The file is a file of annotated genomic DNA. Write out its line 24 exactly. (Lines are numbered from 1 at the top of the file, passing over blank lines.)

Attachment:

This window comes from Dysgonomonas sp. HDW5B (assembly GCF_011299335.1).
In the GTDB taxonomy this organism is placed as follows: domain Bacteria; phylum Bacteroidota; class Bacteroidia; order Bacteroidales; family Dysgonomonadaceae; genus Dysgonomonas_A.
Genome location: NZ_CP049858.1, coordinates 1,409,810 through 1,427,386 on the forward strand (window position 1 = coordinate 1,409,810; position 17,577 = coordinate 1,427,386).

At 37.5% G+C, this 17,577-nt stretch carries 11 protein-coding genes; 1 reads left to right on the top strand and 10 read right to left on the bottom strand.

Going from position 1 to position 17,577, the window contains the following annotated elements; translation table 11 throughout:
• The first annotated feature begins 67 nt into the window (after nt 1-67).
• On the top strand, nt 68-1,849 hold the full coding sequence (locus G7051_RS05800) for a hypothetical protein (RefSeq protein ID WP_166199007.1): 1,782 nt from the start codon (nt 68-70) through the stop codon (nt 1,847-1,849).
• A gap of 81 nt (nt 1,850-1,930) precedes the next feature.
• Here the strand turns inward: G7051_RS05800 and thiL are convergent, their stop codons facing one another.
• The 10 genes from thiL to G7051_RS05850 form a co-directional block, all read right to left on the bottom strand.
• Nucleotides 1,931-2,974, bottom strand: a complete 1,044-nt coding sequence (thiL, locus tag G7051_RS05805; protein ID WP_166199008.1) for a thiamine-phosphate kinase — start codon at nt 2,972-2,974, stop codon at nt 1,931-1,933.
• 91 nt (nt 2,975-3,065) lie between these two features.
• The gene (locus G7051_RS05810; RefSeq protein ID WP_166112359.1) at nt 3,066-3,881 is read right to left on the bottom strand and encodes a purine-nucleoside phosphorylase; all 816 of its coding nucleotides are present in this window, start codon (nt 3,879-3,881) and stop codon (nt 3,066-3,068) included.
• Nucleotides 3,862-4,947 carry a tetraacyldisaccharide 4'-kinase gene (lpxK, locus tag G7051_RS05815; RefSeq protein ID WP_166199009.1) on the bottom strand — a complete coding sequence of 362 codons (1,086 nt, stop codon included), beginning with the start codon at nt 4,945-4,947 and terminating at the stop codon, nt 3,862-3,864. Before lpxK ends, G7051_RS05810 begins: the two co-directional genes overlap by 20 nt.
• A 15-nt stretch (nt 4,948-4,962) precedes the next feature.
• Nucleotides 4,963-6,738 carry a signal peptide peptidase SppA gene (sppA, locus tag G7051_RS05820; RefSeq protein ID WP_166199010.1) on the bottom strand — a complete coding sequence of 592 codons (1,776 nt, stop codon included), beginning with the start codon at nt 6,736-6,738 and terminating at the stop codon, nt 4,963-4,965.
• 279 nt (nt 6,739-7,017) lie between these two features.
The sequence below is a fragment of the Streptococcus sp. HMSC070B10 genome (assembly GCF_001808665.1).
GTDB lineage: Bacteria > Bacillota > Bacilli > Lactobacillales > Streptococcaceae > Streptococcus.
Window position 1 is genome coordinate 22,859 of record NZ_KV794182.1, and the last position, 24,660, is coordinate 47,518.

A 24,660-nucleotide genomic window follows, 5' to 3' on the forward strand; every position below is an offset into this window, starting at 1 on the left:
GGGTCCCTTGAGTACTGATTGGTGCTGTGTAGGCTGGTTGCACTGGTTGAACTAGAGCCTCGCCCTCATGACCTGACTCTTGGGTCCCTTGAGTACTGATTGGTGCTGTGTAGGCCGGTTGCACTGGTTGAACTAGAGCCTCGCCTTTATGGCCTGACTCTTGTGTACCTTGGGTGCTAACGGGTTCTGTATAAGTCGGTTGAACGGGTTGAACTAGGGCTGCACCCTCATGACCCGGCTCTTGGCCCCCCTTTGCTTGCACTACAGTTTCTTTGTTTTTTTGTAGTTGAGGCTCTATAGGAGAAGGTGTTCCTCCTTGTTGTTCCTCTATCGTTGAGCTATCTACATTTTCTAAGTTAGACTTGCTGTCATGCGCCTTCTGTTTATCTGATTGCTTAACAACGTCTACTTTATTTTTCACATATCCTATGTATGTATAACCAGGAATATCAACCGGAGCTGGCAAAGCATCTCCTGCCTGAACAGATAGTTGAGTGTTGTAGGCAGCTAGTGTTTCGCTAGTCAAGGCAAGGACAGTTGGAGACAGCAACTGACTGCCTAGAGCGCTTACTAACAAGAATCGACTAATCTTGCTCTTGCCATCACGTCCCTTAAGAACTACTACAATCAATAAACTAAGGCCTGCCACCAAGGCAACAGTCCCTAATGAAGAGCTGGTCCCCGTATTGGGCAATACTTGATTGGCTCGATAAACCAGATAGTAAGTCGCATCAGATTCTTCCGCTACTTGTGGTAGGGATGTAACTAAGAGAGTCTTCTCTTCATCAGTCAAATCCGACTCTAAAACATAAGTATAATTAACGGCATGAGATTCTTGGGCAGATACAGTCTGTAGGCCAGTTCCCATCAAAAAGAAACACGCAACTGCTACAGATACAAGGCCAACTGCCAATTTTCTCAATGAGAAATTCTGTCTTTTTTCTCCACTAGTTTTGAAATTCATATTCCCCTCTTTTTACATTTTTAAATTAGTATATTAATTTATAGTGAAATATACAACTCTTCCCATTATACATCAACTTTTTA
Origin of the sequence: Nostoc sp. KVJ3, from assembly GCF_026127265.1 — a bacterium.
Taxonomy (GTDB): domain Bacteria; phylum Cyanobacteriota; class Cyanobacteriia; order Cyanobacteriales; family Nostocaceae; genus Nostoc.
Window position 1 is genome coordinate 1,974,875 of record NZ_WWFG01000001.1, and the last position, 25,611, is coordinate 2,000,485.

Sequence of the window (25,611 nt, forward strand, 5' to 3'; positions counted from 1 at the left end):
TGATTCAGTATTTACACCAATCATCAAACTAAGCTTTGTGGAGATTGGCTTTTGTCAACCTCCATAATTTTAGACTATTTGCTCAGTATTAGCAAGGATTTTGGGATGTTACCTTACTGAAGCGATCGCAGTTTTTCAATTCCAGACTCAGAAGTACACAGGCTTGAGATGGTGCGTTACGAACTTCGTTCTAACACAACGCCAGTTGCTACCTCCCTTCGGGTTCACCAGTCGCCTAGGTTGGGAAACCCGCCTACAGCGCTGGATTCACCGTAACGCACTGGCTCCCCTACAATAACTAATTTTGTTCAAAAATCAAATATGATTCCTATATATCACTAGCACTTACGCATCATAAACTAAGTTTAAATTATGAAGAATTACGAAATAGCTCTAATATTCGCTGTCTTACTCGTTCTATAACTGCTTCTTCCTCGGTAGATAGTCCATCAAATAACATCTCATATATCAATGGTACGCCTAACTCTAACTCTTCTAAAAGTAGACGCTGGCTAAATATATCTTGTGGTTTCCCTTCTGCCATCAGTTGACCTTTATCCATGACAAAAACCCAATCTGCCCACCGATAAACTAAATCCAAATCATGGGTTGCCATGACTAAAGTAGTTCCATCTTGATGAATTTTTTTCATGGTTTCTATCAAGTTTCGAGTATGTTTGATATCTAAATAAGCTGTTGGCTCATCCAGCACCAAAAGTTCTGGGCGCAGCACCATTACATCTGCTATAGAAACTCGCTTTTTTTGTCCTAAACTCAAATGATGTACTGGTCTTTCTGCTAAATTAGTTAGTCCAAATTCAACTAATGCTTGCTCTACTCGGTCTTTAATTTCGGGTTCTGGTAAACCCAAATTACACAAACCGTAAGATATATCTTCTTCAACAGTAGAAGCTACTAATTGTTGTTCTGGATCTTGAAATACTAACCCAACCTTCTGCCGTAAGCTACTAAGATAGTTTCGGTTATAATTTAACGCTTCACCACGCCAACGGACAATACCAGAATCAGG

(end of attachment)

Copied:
Taxonomy (GTDB): domain Bacteria; phylum Cyanobacteriota; class Cyanobacteriia; order Cyanobacteriales; family Nostocaceae; genus Nostoc.